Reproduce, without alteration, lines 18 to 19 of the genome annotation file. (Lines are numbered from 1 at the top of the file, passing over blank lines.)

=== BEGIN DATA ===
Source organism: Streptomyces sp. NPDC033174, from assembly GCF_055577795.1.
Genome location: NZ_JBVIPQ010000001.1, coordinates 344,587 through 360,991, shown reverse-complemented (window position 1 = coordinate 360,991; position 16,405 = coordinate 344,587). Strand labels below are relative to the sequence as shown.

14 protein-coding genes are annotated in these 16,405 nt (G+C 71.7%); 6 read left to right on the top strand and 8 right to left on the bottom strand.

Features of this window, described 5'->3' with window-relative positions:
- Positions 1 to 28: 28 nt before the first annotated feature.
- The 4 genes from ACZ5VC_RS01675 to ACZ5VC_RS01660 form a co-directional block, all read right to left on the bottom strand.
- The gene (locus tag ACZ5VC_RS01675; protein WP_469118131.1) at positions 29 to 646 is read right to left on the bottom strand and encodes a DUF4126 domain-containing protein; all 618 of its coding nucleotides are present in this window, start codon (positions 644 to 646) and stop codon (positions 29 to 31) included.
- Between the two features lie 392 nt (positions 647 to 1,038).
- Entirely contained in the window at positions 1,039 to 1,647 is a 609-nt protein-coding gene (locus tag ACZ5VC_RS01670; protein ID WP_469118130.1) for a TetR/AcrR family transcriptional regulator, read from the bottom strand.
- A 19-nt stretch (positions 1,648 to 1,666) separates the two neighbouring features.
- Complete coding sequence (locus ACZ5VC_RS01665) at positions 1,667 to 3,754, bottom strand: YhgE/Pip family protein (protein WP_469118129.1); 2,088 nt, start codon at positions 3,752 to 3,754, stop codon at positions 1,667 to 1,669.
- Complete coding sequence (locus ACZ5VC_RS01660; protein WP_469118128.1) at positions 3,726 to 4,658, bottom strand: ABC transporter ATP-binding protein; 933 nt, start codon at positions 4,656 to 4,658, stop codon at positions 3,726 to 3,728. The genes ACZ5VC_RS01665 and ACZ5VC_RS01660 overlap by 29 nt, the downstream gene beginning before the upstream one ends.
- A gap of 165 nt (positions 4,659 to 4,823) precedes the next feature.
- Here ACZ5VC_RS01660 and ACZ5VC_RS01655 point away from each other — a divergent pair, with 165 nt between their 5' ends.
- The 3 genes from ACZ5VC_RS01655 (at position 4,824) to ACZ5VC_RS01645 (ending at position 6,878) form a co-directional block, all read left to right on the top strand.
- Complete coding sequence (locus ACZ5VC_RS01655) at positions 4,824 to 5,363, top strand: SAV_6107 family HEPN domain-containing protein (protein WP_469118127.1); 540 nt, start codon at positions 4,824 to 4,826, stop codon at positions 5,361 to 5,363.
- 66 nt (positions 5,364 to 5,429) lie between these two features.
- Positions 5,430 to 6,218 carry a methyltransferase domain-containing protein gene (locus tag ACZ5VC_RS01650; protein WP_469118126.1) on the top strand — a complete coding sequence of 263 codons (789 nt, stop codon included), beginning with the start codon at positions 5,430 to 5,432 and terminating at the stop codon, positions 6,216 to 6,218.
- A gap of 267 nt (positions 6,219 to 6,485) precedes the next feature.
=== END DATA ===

- Positions 5,430 to 6,218 carry a methyltransferase domain-containing protein gene (locus tag ACZ5VC_RS01650; protein WP_469118126.1) on the top strand — a complete coding sequence of 263 codons (789 nt, stop codon included), beginning with the start codon at positions 5,430 to 5,432 and terminating at the stop codon, positions 6,216 to 6,218.
- A gap of 267 nt (positions 6,219 to 6,485) precedes the next feature.